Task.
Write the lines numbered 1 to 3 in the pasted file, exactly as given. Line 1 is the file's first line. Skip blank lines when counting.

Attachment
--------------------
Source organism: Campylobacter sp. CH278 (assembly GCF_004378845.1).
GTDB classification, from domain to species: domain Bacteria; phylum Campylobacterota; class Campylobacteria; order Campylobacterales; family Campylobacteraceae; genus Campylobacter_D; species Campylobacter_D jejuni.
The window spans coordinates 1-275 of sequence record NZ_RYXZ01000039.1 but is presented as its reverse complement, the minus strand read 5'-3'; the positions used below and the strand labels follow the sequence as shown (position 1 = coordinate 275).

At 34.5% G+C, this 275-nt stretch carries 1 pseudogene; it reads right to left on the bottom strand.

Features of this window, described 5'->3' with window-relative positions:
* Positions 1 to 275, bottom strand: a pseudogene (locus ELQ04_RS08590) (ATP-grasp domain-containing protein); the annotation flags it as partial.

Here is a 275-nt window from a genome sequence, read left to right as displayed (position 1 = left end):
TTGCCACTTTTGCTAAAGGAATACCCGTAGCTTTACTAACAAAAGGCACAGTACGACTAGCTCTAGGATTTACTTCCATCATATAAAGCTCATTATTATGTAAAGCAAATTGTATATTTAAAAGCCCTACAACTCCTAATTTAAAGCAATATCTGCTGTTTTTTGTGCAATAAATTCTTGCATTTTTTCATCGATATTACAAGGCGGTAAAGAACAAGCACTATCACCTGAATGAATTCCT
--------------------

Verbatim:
Source organism: Campylobacter sp. CH278 (assembly GCF_004378845.1).
GTDB classification, from domain to species: domain Bacteria; phylum Campylobacterota; class Campylobacteria; order Campylobacterales; family Campylobacteraceae; genus Campylobacter_D; species Campylobacter_D jejuni.
The window spans coordinates 1-275 of sequence record NZ_RYXZ01000039.1 but is presented as its reverse complement, the minus strand read 5'-3'; the positions used below and the strand labels follow the sequence as shown (position 1 = coordinate 275).